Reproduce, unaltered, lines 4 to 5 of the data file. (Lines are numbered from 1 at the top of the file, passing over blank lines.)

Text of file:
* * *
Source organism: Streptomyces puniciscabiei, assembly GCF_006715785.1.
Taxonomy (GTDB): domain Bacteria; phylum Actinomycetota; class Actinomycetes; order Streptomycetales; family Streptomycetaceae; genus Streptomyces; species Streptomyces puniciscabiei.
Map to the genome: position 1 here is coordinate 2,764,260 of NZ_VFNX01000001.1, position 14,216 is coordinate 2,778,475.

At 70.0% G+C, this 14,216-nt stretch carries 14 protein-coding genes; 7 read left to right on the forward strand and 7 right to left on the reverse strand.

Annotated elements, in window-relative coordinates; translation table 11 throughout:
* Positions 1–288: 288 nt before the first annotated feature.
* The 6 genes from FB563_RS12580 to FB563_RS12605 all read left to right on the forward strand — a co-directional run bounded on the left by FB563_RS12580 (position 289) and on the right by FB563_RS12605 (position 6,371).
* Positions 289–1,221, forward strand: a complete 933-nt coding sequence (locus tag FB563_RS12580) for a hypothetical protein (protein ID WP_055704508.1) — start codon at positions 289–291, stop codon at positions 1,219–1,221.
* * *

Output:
At 70.0% G+C, this 14,216-nt stretch carries 14 protein-coding genes; 7 read left to right on the forward strand and 7 right to left on the reverse strand.

Annotated elements, in window-relative coordinates; translation table 11 throughout: